May I suggest the following extension to the 'use ' pragma, viz.
use <module name written in unicode and case sensitive> in <filename as constrained by local system>

For justification, see below.

<aside>There were some hot replies to what I thought was a fairly trivial question. A corollary perhaps of an observation in "Parkinsons Law" - people on committees argue longest over the item with the smallest cost. :)</aside>

The broken operating system, or rather family of systems (and I converted away from them about three years ago), still is used by 90% of users. In practice, it does matter what happens in that environment.

But also consider, whatever operating system is in use, it has to know how by default to handle a file - interpret it as a script, run it as a native executable, pipe it to an editor or renderer etc. That information has to be associated with the file in some way. One operating system uses name extensions, another looks at the first line for a #! etc.

Personally, I find it useful to have a visible clue in the name (via an extension) as to the content of the file. This seems to me more widespread than just an OS requirement, as otherwise why have *.tar *.tar.gz *.pdf *.doc *.png etc or even .* for hidden files in unix?

If it doesnt matter - as far as perl6 is concerned - how the module is named (see Larry Wall's response regarding unicode and case-sensitivity), then the extensions too are irrelevant, no? So if I choose to call my perl6 scripts *.p6 it should not matter? Other than for the sake of tradition or conformity with the tribe's sense of propriety :)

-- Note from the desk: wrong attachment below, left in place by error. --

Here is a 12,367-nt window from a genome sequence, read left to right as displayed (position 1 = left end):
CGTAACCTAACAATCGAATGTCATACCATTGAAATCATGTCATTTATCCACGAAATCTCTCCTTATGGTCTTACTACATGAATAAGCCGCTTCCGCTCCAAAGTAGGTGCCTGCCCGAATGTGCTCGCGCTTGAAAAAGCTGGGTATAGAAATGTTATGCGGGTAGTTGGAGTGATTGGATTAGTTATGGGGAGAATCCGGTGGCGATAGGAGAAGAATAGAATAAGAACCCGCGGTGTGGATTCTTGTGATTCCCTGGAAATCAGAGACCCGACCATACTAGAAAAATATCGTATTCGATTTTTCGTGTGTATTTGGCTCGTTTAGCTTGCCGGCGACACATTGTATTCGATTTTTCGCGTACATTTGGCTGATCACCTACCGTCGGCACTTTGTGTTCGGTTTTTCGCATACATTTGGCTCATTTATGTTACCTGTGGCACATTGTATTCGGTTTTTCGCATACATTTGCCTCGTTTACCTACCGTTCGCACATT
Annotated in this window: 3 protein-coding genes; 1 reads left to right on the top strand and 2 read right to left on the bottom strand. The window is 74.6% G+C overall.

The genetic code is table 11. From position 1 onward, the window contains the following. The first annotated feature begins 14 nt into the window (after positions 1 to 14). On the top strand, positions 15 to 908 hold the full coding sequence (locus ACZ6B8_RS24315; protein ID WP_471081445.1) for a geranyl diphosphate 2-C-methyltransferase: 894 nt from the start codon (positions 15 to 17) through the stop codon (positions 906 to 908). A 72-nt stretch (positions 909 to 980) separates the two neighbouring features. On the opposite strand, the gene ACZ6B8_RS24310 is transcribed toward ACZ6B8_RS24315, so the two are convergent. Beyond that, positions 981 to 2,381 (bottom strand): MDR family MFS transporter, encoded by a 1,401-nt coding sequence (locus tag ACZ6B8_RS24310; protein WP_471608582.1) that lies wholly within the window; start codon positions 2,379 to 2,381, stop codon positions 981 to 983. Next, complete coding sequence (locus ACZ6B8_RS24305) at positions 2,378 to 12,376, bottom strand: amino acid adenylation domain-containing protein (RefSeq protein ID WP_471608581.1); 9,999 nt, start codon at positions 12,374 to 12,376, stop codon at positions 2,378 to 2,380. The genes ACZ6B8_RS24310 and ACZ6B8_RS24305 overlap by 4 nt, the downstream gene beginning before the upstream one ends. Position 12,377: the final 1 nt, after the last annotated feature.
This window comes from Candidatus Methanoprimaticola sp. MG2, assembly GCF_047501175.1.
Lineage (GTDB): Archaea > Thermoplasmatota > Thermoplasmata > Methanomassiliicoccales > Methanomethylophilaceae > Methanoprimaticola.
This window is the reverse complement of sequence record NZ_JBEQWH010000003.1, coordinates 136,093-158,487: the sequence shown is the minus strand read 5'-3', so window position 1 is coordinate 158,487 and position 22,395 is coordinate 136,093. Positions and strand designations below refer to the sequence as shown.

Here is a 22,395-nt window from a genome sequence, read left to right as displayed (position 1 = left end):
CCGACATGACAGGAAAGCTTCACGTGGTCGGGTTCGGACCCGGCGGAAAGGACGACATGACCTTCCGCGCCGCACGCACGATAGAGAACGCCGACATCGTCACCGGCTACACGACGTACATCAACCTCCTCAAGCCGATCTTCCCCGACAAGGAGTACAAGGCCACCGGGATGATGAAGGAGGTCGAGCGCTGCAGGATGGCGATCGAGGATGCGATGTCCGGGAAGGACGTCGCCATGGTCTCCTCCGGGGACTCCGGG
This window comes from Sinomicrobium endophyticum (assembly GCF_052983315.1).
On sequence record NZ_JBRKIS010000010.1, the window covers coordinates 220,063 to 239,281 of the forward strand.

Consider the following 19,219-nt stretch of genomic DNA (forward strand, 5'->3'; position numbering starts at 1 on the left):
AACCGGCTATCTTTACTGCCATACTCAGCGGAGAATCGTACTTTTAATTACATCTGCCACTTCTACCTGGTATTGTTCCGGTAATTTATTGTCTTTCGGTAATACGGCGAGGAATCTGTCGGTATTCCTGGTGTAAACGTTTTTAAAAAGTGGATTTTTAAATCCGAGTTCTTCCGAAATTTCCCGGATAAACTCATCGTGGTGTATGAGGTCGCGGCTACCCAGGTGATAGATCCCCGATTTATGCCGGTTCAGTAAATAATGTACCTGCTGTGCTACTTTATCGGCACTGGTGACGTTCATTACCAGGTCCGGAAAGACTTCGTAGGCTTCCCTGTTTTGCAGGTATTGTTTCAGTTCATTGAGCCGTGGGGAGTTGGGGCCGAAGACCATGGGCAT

And that brings me to another question. Should it matter what the name of the file is? For modules in perl5 as far as I can discern, the name of the module in the file name has to conform with the package name inside the script. I have found this default behaviour annoying at times.

By extending the 'use' pragma to include information about which container it can be found in, filenames become truly irrelevant. Moreover, the initiation file for a large project might just be a configuration file containing all the module names, together with "use Main <main> in ProjectDebugStage.v03"

No, some people put .pl on the end of their "scripts" because they are
running on broken operating systems.

So, I imagine, for Perl6, I'll be making the same strong recommendation
that Perl6 scripts, just like Perl5 and Perl4 scripts before them, have

Randal L. Schwartz - Stonehenge Consulting Services, Inc. - +1 503 777

Enthusiastically seconded! Why should we let the language of Mordor
corrupt our discourse?

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